Speaker 1 (00:02:27):
And I was like, Oh my gosh, this is great. This is fantastic. And then I went and looked you up and saw all the conversations. And I was like, this is my space. I’m so glad. And I’ll tell you what happened. I read your article. What is it? Salon? I read your article on salon that says I’m a black woman, not a woman of color. Here’s why I make that distinction. I’ve read the article. And because as soon as I read the headline, I was like, yes, this is what I’ve been saying. Oh my God, I read the article. I created a graphic on Instagram with that. It blew up and I was like, I just have to find her. And then so, and honestly it wasn’t that easy to find you. It wasn’t easy at all. But I was like, I was so determined. I am finding this woman and I’m going to get her. So, so honestly, I’m just so excited. So, so, so let’s start with that. Let’s start with actually, you know, no, cause I want people to get to know you just a little bit better, so let’s, let’s not get too excited about tell us about you. Tell us Takirra, what are you passionate about right now?
Speaker 3 (00:03:59):
Sure. I mean, I’m most passionate about black women and turning the performances into reality and thus claiming our own space and you know, building our own tables. Right? Like, you know, the thing that wakes me up every day right now is, you know, I’ve recently launched my own communications firm, which, you know, coming out of the Obama administration, a lot of folks, right. We’re privileged enough to be able to spin off firms and sort of do that kind of thing. Right. And like, yeah, no, I don’t have a lot of capital just sitting around. Right. And you know, Sarah, and I’m going to take two months off and then go on to thing. Right. And so I kind of kept in the back of my head for a while. Um, and just had this tribe of incredible black women who pushed me and said, when is going to be the time there’s always going to be a thing there’s always going to be any excuse you have got to get out there and just do it in the rest will come.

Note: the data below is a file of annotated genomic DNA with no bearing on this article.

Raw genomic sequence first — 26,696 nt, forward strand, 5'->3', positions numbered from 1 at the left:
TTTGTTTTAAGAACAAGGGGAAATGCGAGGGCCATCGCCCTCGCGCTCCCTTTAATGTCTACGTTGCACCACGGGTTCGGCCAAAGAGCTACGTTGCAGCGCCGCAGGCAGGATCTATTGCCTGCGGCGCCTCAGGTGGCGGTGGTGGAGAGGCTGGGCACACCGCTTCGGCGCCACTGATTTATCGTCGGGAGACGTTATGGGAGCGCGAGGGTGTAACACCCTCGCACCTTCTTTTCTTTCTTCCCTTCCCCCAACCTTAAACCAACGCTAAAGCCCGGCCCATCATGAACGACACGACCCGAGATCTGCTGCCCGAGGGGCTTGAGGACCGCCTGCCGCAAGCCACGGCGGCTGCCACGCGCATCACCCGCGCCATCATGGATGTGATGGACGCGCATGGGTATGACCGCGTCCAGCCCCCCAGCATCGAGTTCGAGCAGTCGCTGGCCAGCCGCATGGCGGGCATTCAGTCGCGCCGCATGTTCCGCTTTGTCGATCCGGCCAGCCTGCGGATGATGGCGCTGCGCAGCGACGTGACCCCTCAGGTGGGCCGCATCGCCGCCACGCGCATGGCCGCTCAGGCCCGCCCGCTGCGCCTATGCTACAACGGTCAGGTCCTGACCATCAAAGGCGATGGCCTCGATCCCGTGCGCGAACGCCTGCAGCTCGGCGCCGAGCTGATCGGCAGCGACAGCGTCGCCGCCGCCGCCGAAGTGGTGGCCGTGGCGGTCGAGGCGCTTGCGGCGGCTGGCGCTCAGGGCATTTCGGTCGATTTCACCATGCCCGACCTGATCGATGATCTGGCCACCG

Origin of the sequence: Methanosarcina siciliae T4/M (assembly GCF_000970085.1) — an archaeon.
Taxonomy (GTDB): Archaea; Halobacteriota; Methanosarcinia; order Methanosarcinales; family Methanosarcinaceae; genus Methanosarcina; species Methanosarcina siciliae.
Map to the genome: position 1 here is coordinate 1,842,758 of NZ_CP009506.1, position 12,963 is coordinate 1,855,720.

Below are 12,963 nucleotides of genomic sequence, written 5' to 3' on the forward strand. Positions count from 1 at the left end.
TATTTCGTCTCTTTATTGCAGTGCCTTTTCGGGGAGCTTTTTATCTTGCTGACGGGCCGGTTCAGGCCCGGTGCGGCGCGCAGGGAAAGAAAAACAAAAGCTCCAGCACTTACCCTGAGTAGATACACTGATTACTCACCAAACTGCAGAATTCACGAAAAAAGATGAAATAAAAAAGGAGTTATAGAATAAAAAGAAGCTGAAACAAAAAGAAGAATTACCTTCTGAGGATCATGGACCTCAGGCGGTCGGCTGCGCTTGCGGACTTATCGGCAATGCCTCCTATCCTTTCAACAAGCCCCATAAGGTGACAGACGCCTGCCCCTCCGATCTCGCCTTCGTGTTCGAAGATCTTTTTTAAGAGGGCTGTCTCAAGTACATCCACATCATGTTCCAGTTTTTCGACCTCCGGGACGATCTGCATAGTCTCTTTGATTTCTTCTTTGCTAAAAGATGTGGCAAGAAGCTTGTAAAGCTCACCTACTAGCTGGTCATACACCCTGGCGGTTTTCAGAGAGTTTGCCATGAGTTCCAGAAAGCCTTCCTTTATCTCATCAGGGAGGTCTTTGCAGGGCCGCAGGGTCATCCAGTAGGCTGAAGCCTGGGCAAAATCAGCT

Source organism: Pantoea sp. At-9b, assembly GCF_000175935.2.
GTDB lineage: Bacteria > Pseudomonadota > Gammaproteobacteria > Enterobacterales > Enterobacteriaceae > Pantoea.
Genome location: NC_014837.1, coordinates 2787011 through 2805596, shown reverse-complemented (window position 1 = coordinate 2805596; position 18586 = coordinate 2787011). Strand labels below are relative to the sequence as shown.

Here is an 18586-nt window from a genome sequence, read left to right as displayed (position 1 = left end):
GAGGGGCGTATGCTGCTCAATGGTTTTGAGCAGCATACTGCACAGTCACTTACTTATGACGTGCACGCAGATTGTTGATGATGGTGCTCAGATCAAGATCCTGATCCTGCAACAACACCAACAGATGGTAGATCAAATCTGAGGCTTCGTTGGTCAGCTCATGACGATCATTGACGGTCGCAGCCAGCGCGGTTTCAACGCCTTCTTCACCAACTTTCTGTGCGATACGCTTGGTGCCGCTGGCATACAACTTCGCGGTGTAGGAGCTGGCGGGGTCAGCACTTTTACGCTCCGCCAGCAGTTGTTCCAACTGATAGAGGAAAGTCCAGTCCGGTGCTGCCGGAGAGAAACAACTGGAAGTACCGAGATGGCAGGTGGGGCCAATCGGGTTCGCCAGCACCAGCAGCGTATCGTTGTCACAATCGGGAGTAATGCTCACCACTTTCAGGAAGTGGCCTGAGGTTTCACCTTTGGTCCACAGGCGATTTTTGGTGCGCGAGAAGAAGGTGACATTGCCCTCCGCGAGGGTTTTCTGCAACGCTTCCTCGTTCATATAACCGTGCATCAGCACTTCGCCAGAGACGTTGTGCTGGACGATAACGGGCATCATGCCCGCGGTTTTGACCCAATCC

Speaker 3 (00:05:00):
And so, you know, I intentionally people asked me like, well, what are you? Are you the CEO? Are you the president? What is the I’m like, I’m the founder, right? Because right now, you know, it’s so important for black women to own our own tables, to build our own tables, to be able to be part of this movement in a real way. You know, after being owned in this country for over 400 years, you know, save consistently that never saves us. Right. Like folks are too comfortable thanking us, respecting us and I’m tired of it. And so I was like, all right, I’m going to go. And this just became a journey and I’m on the journey. And I’m learning and meeting incredible women like yourself and just incredible people that I’m excited to sort of help them lean into their authentic voices and really be able to say, it’s okay to yourself, permission to be who you are in any space. Right. And when you do it gives others permission to show up as they are. Right. So the way I’m showing up today is how I show up at work. You know, every day, you know, like I’m just me and I’m at the point where I don’t, I give myself permission to leave spaces where I cannot be myself.
Speaker 1 (00:06:21):
Yes, girl, you are speaking all kinds of my language. Yes. Because it’s so true. I mean, you know, I think that I’m older than you. And it took me a while to get to that realization. It took me a while because you know, my generation, it was more, I felt it was more about conforming. Like, okay, so the civil rights happened. Let’s now make ourselves comfortable within these confines and do the things that we’re supposed to do so that people will accept us. And we are not going to be angry. Black women are going to be, we’re not going to be, you know, I mean, whatever the words are, you know, we’re not going to wrap up our hair. We’re not going to wear our hair natural. We’re going to wear our hair straight and weren’t going to, you know, we’re going to do these things. And then at some point you, I was telling somebody before I was 26 years old and I was growing my hair out. And I’m sure a lot of us have this story. Right. I had, I had a relaxer. I was growing my hair out, but I would wear my hair in a ponytail every single day because I didn’t like getting up to curl my hair in the morning. I like to sleep. And I woke up one day and I said, why am I doing this?